A 16(b) plaintiff filed a complaint in the SDNY last week seeking to compel an issuer to pay her attorney’s fees for bringing a 16(b) claim to the issuer’s attention even though another plaintiff’s attorney had submitted a demand letter first. The outcome could help determine whether issuers that receive multiple demand letters should negotiate with all of the claimants or only the first one to submit a letter. A more interesting aspect of the case may be what it reveals about how some members of the 16(b) plaintiffs’ bar view one another. I’ll summarize the highlights below, but you might find the full complaint an interesting read.
The case arose after two plaintiffs’ firms submitted demand letters to an issuer pointing out that a Form 4 filed by a director on March 13 reported the second leg of a short-swing transaction that resulted in a profit of $12,219.45. According to the complaint, filed by James Hunter of Hunter & Kmiec, H&K submitted a demand letter on March 17 but received a response later that day saying that another attorney (alleged to be Richard Canedo of Harrison Legal) had already brought the claim to the issuer’s attention and that the issuer had recovered the full amount of the profit. The issuer did not offer to pay H&K a fee and did not disclose the amount of the fee paid to the first attorney. The complaint alleges that the director’s delivery of the disgorgement check did not occur until hours after H&K submitted its demand letter.
The gist of the complaint is that the issuer would not have recovered the full amount of the profit if H&K had not submitted its letter, and therefore H&K was entitled to a fee (25% of the recovery). Here are some of the allegations on which the claim is based:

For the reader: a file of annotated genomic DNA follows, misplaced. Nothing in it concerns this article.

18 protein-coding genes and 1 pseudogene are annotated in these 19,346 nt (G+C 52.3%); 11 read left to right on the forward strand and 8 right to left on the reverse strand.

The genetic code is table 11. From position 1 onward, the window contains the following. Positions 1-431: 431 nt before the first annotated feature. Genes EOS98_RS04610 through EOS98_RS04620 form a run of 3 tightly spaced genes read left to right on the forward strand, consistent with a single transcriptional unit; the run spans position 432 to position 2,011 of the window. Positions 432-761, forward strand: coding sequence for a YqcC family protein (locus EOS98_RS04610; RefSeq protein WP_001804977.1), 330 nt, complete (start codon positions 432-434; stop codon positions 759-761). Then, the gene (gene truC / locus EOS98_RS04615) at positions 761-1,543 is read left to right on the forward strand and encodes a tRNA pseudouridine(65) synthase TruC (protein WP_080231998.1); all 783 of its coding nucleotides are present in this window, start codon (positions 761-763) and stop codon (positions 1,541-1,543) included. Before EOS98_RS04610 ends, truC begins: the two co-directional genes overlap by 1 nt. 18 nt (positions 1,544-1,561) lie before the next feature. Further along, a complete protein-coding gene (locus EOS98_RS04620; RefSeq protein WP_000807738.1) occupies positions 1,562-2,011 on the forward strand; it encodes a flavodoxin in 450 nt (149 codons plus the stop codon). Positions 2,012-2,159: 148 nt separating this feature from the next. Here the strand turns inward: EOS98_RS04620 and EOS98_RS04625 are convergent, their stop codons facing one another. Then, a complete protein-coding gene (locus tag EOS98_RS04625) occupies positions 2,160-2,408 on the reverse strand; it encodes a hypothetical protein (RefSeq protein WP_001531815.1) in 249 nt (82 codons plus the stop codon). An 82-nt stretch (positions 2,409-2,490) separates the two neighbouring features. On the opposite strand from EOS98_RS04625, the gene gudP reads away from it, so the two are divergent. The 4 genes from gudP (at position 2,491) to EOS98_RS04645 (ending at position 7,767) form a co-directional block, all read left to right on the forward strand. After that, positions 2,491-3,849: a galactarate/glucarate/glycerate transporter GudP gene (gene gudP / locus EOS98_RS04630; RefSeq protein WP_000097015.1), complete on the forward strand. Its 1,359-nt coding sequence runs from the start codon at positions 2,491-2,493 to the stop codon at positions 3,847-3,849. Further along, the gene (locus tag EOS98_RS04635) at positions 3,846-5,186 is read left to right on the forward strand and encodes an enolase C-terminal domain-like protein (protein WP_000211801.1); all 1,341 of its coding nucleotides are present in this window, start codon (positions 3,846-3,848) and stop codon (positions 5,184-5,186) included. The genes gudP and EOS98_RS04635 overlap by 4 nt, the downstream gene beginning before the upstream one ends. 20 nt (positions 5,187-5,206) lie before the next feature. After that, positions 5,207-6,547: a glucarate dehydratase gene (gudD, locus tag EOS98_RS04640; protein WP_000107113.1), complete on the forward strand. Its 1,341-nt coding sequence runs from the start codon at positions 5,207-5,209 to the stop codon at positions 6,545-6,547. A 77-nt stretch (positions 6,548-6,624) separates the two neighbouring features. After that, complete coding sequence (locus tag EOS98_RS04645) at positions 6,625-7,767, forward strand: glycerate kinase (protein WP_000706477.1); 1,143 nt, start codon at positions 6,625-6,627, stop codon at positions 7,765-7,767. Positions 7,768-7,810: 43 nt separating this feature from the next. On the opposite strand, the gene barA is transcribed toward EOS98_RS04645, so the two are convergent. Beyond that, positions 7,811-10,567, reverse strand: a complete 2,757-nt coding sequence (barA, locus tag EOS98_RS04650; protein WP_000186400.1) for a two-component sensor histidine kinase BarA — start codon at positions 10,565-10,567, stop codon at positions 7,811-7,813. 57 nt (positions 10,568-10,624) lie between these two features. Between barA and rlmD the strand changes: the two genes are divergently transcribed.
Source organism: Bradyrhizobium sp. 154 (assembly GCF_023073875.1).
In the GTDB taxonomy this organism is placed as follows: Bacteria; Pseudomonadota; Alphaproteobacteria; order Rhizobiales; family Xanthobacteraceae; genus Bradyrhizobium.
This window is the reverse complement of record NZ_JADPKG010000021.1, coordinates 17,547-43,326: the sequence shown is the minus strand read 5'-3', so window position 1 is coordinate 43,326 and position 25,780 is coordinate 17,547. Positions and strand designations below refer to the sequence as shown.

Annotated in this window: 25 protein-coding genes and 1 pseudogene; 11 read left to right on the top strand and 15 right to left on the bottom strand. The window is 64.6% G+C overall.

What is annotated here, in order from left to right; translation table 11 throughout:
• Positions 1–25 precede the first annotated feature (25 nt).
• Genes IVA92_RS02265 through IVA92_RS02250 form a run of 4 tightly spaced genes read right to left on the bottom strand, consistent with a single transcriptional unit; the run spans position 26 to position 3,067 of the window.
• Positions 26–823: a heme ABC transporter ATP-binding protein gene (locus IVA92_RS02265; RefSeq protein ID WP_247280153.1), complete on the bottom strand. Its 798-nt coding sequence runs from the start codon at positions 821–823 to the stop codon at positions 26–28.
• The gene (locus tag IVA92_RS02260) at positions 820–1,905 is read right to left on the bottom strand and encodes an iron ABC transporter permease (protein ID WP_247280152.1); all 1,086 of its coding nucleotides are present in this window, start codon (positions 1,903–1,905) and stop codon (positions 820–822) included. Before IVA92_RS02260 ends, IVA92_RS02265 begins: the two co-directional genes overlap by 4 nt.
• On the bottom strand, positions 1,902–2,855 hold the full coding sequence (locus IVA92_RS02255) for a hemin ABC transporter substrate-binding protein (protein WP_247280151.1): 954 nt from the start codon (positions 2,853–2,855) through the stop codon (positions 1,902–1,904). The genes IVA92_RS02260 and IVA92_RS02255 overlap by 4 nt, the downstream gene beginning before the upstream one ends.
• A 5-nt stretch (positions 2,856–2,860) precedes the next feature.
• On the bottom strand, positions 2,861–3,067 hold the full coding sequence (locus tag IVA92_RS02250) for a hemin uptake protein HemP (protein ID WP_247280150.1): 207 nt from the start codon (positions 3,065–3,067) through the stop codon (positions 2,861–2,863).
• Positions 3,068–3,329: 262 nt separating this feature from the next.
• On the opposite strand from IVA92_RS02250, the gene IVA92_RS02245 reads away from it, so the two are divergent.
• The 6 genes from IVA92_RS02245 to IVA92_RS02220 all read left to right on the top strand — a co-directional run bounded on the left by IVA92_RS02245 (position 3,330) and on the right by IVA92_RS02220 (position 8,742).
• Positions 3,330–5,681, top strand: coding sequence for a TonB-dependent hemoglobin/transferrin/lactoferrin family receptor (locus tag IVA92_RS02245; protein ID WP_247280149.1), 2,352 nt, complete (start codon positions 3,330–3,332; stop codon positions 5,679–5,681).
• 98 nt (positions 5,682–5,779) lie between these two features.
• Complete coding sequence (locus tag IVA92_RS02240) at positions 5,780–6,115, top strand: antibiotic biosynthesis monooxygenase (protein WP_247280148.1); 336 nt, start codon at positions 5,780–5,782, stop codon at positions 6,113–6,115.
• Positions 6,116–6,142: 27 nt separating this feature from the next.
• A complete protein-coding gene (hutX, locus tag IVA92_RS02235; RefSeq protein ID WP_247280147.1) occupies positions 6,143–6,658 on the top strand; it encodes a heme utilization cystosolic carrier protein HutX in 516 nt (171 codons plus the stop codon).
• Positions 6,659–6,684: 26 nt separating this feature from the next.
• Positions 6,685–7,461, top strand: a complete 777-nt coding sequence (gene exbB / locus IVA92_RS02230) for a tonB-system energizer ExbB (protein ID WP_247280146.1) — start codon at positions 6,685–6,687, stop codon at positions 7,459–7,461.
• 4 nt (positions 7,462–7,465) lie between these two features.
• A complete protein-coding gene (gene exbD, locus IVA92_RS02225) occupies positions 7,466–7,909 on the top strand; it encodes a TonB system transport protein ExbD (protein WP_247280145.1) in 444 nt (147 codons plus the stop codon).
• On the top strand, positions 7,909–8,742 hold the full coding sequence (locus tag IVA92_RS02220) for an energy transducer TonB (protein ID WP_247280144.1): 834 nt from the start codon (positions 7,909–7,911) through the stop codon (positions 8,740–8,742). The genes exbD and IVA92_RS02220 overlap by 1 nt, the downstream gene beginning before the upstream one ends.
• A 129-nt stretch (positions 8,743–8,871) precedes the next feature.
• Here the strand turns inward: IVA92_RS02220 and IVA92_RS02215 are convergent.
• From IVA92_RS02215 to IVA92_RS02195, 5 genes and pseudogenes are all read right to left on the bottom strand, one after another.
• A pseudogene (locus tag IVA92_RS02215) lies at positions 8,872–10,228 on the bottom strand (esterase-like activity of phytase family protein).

Mr. Canedo graduated from law school in 2015 and “has never tried, argued, or filed a civil action.”
“Mr. Canedo has been known in other matters to offer reductions in disgorgement on the condition that the issuer kick a larger share of the disgorgement back to his firm as an attorney’s fee.”
“Without the diligent and dogged intervention of Plaintiff’s counsel, it is implausible that [the issuer] would have recovered the full amount [the director] owed.”
H&K’s demand letter “dashed any prospect of a collusive bargain.”
“[I]t is unlikely that Harrison Legal was paid for wresting the profit from [the director’s] hands. The real reason Harrison Legal was remunerated to the exclusion of Plaintiff’s counsel is that Mr. Canedo named the lowest price to go away.”
It is rare to see disagreements between plaintiffs’ attorneys aired in litigation. This case doesn’t involve much money, so there may be principles at stake.
-Alan Dye, Section16.net April 27, 2020
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